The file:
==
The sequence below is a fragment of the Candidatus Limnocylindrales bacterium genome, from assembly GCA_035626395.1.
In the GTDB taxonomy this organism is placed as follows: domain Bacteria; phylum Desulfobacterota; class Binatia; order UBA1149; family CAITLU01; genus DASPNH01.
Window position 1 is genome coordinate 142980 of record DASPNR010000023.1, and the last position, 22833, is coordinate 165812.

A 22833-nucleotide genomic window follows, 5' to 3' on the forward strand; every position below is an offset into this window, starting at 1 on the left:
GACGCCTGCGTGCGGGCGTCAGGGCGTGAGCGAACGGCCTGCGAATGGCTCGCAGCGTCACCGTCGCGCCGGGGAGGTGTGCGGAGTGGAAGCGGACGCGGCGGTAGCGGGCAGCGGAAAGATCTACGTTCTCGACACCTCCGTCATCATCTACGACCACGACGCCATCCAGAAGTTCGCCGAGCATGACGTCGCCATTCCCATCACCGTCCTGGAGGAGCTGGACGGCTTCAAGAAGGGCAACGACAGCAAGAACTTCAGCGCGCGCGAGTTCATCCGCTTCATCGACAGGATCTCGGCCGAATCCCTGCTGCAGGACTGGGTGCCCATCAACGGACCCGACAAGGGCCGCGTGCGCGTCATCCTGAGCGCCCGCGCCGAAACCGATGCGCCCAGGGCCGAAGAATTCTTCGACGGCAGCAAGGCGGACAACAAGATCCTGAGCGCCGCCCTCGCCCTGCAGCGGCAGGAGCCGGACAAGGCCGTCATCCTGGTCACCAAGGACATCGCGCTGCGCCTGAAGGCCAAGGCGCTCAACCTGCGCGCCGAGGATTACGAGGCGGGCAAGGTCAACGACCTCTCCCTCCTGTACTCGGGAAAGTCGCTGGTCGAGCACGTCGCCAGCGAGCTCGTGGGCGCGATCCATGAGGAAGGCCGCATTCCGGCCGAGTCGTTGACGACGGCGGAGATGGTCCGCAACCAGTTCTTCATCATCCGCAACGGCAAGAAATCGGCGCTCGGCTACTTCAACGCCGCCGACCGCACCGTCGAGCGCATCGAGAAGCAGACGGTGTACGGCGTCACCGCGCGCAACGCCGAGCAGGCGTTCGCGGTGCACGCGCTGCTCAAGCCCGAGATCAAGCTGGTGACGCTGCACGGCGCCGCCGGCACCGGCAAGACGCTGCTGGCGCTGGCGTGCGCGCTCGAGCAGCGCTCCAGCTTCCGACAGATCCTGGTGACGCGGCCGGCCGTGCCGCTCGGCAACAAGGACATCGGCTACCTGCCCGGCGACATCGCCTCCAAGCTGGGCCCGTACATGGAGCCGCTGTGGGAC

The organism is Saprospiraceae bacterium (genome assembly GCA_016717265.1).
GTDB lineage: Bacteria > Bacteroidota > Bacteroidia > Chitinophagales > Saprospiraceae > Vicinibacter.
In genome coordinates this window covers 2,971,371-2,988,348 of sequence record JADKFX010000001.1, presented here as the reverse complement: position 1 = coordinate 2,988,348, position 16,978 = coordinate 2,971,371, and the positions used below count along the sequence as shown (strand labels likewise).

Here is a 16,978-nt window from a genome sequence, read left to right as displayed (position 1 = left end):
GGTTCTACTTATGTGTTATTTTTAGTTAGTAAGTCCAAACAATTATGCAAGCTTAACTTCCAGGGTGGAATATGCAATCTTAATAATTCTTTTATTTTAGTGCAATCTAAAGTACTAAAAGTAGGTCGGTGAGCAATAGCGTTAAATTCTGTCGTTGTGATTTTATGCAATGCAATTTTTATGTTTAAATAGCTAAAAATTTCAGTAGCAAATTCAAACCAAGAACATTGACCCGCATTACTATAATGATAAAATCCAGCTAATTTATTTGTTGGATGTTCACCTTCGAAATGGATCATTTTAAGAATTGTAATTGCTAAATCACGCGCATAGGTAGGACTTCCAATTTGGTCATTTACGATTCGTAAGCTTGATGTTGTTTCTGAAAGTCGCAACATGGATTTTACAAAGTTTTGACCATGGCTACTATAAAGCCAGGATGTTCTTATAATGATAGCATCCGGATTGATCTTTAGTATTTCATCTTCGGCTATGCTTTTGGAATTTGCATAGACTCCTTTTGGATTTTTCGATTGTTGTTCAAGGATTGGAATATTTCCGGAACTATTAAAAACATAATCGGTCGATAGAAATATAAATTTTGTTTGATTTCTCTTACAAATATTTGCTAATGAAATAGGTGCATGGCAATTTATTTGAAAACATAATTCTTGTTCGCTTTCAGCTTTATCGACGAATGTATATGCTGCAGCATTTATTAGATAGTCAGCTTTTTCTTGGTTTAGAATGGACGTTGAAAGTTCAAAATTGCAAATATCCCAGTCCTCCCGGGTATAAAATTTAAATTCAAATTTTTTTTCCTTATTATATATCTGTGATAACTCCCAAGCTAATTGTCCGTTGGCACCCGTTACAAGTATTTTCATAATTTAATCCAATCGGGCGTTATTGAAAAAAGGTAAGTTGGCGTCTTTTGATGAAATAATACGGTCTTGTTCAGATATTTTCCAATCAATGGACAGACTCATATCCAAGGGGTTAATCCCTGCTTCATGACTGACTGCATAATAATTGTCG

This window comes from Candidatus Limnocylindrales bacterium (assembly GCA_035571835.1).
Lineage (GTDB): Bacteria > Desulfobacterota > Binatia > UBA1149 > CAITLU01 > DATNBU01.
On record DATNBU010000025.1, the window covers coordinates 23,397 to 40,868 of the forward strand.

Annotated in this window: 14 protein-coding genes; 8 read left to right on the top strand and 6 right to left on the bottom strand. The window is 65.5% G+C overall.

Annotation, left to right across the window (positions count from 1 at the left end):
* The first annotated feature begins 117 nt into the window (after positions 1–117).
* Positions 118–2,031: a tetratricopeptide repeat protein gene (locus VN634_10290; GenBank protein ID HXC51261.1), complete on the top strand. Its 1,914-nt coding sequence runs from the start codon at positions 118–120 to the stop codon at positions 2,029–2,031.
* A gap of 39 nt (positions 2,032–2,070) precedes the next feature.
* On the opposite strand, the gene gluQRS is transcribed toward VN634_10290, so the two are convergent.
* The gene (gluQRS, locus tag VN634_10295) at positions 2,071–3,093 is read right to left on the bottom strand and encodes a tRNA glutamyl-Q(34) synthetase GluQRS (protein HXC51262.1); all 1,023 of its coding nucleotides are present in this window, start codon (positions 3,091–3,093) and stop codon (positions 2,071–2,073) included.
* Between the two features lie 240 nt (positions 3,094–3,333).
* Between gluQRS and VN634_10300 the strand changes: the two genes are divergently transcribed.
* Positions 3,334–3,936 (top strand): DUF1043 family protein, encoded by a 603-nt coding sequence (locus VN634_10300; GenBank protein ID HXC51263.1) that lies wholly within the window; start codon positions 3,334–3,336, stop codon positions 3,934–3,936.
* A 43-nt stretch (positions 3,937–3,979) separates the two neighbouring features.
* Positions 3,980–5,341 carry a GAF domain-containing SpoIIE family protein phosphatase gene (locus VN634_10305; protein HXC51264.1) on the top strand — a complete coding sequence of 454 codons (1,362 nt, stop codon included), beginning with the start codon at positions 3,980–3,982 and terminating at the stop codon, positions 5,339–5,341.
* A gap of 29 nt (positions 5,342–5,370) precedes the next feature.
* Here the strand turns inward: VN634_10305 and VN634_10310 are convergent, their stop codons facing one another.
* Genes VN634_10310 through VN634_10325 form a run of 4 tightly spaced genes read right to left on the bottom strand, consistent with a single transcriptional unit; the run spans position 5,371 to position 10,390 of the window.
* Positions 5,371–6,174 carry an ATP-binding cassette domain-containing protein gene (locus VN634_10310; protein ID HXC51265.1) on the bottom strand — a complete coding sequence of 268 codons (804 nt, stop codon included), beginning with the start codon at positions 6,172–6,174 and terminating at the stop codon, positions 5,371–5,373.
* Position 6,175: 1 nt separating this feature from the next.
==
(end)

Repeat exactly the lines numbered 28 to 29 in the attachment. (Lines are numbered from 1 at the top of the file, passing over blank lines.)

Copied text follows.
* Genes VN634_10310 through VN634_10325 form a run of 4 tightly spaced genes read right to left on the bottom strand, consistent with a single transcriptional unit; the run spans position 5,371 to position 10,390 of the window.
* Positions 5,371–6,174 carry an ATP-binding cassette domain-containing protein gene (locus VN634_10310; protein ID HXC51265.1) on the bottom strand — a complete coding sequence of 268 codons (804 nt, stop codon included), beginning with the start codon at positions 6,172–6,174 and terminating at the stop codon, positions 5,371–5,373.